[dorkbotpdx-blabber] Making a stationary racing machine

Trystan Cobbett trystan.cobbett at rapha.cc
Thu Jun 19 12:05:22 EDT 2008


Hmmm, that could work too, I need the magnetic sensor to read about 6  
feet from the circuit board so I was planning to convert it to Cat 5  
cable. This is how the prototype was built and seemed to work well, I  
think you're right in that a simple enough cyclometer would do the job.

Trystan Cobbett

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On Jun 19, 2008, at 9:04 AM, Paul Stoffregen wrote:

> A few years ago I used one of those little sensors.  It was already  
> installed on the bike.  The trip computer part had long since been  
> removed, but the magnet on the wheel and sensor on the frame were  
> still there.  I had absolutely no information about it.
>
> It had 2 wires, which would short together when the magnet passed  
> under the sensor.  I believe it was a tiny reed relay.  I used a 10K  
> pullup resistor to 3 volts.  It did not matter which polarity I  
> used, and I did try reversing the wires and it worked either way, 3  
> volts without the magnet, almost exactly 0 volts with it.  I did not  
> see ~0.2 volts as a bipolar transistor would have, or something  
> higher like a diode drop.  When shorted, it was almost exactly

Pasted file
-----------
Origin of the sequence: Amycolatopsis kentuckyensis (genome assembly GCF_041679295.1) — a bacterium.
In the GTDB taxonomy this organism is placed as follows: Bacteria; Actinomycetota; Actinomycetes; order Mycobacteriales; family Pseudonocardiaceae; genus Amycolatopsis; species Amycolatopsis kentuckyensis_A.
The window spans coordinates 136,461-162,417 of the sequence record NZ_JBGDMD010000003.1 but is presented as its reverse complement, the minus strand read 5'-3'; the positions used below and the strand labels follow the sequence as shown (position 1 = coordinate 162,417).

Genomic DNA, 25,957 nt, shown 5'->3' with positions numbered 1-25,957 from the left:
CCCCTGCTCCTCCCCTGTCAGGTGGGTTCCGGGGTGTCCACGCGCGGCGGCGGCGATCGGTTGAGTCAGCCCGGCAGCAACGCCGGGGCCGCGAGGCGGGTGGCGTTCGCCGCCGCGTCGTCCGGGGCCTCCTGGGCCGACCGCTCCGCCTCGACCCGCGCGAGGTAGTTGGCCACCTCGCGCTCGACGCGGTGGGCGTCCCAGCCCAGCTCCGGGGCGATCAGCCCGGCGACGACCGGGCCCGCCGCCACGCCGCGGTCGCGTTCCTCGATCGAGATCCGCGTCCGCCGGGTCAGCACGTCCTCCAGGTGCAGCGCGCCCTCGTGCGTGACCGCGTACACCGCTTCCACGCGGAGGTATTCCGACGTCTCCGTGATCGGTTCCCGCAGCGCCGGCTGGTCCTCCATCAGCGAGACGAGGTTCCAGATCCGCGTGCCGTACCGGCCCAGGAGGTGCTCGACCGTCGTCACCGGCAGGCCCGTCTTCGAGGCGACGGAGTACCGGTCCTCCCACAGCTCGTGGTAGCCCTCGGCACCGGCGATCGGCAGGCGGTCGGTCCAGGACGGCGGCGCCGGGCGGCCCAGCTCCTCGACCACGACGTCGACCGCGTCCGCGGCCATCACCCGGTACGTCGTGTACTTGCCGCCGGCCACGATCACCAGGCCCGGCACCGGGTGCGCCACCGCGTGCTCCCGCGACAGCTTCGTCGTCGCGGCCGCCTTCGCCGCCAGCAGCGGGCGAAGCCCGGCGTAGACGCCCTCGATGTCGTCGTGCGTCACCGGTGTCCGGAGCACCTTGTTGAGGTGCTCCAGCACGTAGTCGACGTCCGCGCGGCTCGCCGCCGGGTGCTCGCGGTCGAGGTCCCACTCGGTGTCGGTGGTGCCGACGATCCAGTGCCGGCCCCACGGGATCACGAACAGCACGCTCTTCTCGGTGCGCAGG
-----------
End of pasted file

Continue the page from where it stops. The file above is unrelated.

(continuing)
> zero.  It remained a short indefinitely if I held the magnet in  
> place, so I do not believe it was a hall effect or other active  
> sensor, as it was only 2 wires and had no way to get power during  
> that time.
>
>
> -Paul
>
>
>
> Dread Pirate Kermit wrote:
>> On Wed, Jun 18, 2008 at 10:22 PM, dan p <gunterhausfrau at gmail.com>  
>> wrote:
>>
>>> sure, lots.
>>>
>>> a typical bike computer uses a magnet and a "sensor" I believe  
>>> usually a
>>> coil and counts the number of times the magnet passes the coil  
>>> (pulses from
>>> the coil, magnet on the wheel).
>>>
>>
>> I think they typically use a Hall effect sensor, but close enough.
>> Whenever the magnet passes the sensor, a pulse get's sent to the
>> 'brain'. X pulses/sec = Y MPH. Most modern motorcycle spedometers  
>> work
>> almost exactally the same.
>>
>>
>
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